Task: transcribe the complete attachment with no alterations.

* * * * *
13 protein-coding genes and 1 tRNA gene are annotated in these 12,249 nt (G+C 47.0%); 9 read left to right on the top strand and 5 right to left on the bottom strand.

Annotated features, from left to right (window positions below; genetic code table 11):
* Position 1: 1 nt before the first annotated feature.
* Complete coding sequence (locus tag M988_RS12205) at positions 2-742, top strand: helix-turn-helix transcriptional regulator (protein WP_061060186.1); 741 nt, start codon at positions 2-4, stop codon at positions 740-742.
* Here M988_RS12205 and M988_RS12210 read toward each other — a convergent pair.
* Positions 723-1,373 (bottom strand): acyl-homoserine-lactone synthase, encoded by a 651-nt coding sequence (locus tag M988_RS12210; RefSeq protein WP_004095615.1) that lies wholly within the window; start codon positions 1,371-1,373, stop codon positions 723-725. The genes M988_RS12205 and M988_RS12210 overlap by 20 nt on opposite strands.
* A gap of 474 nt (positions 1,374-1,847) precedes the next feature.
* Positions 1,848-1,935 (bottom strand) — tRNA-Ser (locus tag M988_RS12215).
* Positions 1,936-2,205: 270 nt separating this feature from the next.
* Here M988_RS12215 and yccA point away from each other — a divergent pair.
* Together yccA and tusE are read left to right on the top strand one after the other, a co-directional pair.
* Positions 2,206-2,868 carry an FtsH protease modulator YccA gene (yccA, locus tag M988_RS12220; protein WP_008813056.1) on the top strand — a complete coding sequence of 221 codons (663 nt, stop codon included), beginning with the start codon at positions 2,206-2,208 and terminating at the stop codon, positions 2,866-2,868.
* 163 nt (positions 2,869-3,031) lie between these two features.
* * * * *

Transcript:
13 protein-coding genes and 1 tRNA gene are annotated in these 12,249 nt (G+C 47.0%); 9 read left to right on the top strand and 5 right to left on the bottom strand.

Annotated features, from left to right (window positions below; genetic code table 11):
* Position 1: 1 nt before the first annotated feature.
* Complete coding sequence (locus tag M988_RS12205) at positions 2-742, top strand: helix-turn-helix transcriptional regulator (protein WP_061060186.1); 741 nt, start codon at positions 2-4, stop codon at positions 740-742.
* Here M988_RS12205 and M988_RS12210 read toward each other — a convergent pair.
* Positions 723-1,373 (bottom strand): acyl-homoserine-lactone synthase, encoded by a 651-nt coding sequence (locus tag M988_RS12210; RefSeq protein WP_004095615.1) that lies wholly within the window; start codon positions 1,371-1,373, stop codon positions 723-725. The genes M988_RS12205 and M988_RS12210 overlap by 20 nt on opposite strands.
* A gap of 474 nt (positions 1,374-1,847) precedes the next feature.
* Positions 1,848-1,935 (bottom strand) — tRNA-Ser (locus tag M988_RS12215).
* Positions 1,936-2,205: 270 nt separating this feature from the next.
* Here M988_RS12215 and yccA point away from each other — a divergent pair.
* Together yccA and tusE are read left to right on the top strand one after the other, a co-directional pair.
* Positions 2,206-2,868 carry an FtsH protease modulator YccA gene (yccA, locus tag M988_RS12220; protein WP_008813056.1) on the top strand — a complete coding sequence of 221 codons (663 nt, stop codon included), beginning with the start codon at positions 2,206-2,208 and terminating at the stop codon, positions 2,866-2,868.
* 163 nt (positions 2,869-3,031) lie between these two features.